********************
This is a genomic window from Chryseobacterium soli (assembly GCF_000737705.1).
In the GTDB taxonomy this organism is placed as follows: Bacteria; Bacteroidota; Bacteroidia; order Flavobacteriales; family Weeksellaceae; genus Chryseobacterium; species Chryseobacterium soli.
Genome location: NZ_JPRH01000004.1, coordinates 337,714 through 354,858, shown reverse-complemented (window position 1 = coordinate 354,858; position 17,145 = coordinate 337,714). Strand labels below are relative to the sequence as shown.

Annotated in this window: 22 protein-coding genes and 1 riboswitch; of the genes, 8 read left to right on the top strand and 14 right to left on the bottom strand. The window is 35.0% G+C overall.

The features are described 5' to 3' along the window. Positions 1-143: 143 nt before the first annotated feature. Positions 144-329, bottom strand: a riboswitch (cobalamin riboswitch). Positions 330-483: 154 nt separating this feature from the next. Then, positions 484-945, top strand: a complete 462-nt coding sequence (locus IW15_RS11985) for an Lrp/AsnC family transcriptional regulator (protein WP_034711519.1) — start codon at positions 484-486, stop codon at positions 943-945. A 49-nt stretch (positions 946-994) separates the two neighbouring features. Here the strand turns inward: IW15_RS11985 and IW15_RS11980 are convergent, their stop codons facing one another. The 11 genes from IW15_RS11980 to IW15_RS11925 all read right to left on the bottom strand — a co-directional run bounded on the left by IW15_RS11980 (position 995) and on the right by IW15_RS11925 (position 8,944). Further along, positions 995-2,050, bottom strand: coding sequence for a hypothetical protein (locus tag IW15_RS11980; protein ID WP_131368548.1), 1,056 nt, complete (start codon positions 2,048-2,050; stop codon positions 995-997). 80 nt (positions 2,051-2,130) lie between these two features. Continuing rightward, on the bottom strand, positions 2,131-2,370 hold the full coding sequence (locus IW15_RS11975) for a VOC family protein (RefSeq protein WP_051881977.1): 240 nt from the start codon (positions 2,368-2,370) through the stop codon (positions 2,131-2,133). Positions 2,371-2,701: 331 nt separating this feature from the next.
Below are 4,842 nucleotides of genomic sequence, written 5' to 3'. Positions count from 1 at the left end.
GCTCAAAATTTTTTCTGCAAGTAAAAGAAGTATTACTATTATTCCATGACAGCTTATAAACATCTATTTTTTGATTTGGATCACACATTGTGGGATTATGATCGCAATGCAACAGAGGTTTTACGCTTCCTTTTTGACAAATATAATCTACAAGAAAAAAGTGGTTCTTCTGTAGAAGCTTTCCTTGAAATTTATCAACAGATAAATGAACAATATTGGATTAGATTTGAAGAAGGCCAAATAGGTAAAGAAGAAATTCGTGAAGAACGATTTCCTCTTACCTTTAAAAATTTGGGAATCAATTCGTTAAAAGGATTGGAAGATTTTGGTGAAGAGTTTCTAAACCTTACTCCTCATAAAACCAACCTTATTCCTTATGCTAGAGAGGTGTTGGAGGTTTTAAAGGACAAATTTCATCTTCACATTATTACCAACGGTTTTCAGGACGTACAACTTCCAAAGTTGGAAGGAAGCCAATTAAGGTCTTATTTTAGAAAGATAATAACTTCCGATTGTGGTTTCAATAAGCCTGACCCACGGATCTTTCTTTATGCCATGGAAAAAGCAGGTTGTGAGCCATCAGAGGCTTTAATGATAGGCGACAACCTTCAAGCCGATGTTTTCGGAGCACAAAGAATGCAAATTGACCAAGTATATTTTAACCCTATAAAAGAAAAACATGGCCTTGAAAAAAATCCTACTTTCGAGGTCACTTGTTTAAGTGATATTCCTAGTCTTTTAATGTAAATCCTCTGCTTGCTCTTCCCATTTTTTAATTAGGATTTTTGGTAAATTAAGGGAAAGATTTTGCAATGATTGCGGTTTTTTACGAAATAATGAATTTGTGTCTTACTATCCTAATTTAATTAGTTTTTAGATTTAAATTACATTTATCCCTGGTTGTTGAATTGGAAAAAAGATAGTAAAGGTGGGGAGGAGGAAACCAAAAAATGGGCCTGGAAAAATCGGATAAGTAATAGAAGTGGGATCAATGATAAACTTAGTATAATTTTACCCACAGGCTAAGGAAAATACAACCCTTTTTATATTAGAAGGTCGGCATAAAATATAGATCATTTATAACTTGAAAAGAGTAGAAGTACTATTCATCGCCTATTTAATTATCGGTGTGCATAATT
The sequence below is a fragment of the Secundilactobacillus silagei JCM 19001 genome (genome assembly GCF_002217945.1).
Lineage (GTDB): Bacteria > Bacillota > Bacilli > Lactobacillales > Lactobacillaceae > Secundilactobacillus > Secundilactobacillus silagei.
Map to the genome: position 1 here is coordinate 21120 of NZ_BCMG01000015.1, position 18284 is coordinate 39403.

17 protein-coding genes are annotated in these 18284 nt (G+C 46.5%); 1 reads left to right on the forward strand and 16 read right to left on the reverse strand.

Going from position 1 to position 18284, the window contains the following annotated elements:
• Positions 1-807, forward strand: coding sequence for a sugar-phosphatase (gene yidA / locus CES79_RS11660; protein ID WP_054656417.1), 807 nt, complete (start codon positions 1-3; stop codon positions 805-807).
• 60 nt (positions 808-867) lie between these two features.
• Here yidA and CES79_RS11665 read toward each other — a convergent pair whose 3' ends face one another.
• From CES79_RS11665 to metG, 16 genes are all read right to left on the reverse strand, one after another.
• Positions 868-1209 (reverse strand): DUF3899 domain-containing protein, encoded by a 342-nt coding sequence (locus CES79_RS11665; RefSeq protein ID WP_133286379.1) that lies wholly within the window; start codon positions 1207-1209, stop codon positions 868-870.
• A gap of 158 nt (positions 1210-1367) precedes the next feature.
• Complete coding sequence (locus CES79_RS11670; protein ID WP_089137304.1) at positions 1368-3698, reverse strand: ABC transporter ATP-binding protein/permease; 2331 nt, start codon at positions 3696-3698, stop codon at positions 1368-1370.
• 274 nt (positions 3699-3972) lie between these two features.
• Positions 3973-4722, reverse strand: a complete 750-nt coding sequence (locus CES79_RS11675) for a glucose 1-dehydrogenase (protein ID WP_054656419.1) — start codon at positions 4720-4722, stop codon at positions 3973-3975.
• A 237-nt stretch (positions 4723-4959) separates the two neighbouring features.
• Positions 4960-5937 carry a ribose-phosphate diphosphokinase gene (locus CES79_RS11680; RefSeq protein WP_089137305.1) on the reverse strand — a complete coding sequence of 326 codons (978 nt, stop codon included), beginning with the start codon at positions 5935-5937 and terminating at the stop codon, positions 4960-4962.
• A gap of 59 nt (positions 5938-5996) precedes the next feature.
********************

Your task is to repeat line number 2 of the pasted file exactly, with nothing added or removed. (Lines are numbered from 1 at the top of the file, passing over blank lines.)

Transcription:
In the GTDB taxonomy this organism is placed as follows: Bacteria; Bacteroidota; Bacteroidia; order Flavobacteriales; family Weeksellaceae; genus Chryseobacterium; species Chryseobacterium soli.